Browsing by Subject "qualitative"

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  • Hagberg-Andersson, Åsa (Svenska handelshögskolan, 2007)
    Economics and Society
    In today’s business one can say that competition does not take place inside the network, but between networks. Change and dynamics are central issues in network studies, and a company, due its changing environment, can identify opportunities and threats and respond to them accordingly. These opportunities are vital, but also complex and demanding for the management. Earlier research has identified a shortcoming in explanations of how the micro-level interactions to macro-level patterns are connected. The IMP-group has been trying to fill this research gap with research on interactions within business networks. In this area of research lies the focus of research on relationships between organizations. Adaptation in cooperation is a central concept within business network research. Adaptation has been dealt with in previous literature, but the focus of the studies has mainly been outside this phenomenon, and it has mostly had a supporting role. Most literature has also described the buyers' point of view in studied supply networks, whereas much less attention has been paid to the suppliers' view on them. This study focuses on this research gap. The results of the study stress that adaptation should be included to a greater extent in the strategy work of companies. The adaptations should be carefully planned and, as far as possible, made consciously. Conscious, well-planned adaptations can be seen as investments into present and future relationships, and resources should be invested into something that does not increase the company’s dependence, but divides the power in the relationship between the companies. Adaptations should be planned so that they result in a more offensive way of responding to the demands that are placed upon the companies. In this way, the actions can be viewed and analyzed in accordance with whether the actions make the company weaker or stronger.
  • Jones, Marjaana; Pietilä, Ilkka Veikko (2020)
    Health policies and strategies promote the involvement of people with illness experiences in service development and production, integrating them into settings that have traditionally been domains of health professionals. In this study, we focus on the perspectives of people with personal illness experiences and explore how they justify involvement, position themselves as legitimate actors and forge collaborative relationships with health professionals. We have used discourse analysis in analysing individual interviews conducted with peer support workers and experts by experience (n = 17) who currently work in Finnish health services. The interviewees utilised discourses of empowerment, efficiency and patient-centeredness, aligning themselves with the justifications constructed by patient movements additionally to those found in current health policies. Both groups wanted to retain critical distance from professionals in order to voice criticisms of current care practices, yet they also frequently aligned themselves with professionals in order to gain legitimacy for their involvement. They adopted professional traits that moved them further from being lay participants sharing personal experiences and adopted an expert position. Although national-level policies provided backing and legitimacy for involvement, the lack of local-level guidance could hinder the practical implementation and make involvement largely dependent of professionals' discretion.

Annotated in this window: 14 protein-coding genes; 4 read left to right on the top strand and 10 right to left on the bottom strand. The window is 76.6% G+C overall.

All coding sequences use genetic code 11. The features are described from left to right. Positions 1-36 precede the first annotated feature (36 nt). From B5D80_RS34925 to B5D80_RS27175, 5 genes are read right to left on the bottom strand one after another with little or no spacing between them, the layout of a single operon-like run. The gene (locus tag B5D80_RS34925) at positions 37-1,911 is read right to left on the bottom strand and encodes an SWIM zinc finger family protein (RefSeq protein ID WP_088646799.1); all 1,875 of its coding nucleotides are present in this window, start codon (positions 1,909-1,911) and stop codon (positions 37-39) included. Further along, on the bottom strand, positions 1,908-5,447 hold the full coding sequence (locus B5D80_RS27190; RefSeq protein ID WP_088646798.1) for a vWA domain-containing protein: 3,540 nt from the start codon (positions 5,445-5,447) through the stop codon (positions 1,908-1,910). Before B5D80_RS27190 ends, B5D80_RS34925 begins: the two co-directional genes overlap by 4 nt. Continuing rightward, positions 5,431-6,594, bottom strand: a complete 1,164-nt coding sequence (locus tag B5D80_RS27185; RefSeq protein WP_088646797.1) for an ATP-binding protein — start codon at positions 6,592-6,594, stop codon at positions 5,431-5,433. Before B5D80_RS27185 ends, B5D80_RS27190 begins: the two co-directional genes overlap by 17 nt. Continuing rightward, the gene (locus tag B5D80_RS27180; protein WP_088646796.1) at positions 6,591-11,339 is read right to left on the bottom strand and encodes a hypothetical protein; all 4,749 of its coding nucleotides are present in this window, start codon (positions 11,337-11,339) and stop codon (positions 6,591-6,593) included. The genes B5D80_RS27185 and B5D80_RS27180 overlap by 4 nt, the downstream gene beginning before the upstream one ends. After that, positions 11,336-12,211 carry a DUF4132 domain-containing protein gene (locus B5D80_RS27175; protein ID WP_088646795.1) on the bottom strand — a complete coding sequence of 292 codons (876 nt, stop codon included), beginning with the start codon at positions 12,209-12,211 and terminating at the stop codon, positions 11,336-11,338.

• Kyyrö, J.; Sahlstrom, L.; Lyytikäinen, T. (2017)
    The NORA rapid risk assessment tool was developed for situations where there is a change in the disease status of easily transmissible animal diseases in neighbouring countries or in countries with significant interactions with Finland. The goal was to develop a tool that is quick to use and will provide consistent results to support risk management decisions. The model contains 63 questions that define the potential for entry and exposure by nine different pathways. The magnitude of the consequences is defined by 23 statements. The weight of different pathways is defined according to the properties of the assessed disease. The model was built as an Excel spreadsheet and is intended for use by animal health control administrators. As an outcome, the model gives the possible pathways of disease entry into the country, an overall approximation for the probability of entry and the subsequent exposure, an overall estimate for the consequences and a combined overall risk estimate (probability multiplied by magnitude of consequences). Model validity was assessed by expert panels. Outside Africa, African swine fever is currently established in Russia and Sardinia. In addition, there have been cases in both wild boar and domestic pigs in Latvia, Lithuania, Poland and Estonia. Finland has frequent contacts with Russia and Estonia, especially through passengers. The risk of African swine fever (ASF) introduction into Finland was tested with NORA for the situation in December 2015, when ASF was endemic in many parts of Russia, Africa and Sardinia and was present in Baltic countries and in Poland. African swine fever was assessed to have a high probability of entry into Finland, with high consequences and therefore a high overall risk.
  • Hellman, Matilda (2021)
  • Jones, Marjaana; Pietilä, Ilkka (2020)
    Peer support workers are now working with patients in a variety of settings, coming into close contact and even work alongside health professionals. Despite the potentially influential position peer support workers hold in relation to those engaged in support activities, their role, duties and their relationship to peers and health professionals lack clarity and is often defined by other actors. This study explores how peer support workers interpret and define the activities, responsibilities and knowledge associated with their work. Using methods of membership categorisation analysis, we analysed interview materials generated by conducting individual semi-structured interviews during the autumn of 2016 with prostate cancer peer support workers (n = 11) who currently volunteer as support workers in Finland. Although the peer support workers acknowledged the psychosocial aspects of the work, we argue that their interpretations extend far beyond this and encompass expertise, advocacy and activism as central features of their work. These can be used to strengthen their position as credible commentators and educators on issues relating to cancer and men's health; raise awareness and represent the 'patient's voice' and attempt to influence both policy and clinical practice. These findings suggest that by categorising their work activities in different ways, voluntary sector actors such as peer support workers can attempt to portray themselves as legitimate authorities on a range of issues and influence decision-making ranging from individual level treatment decisions all the way to health policy.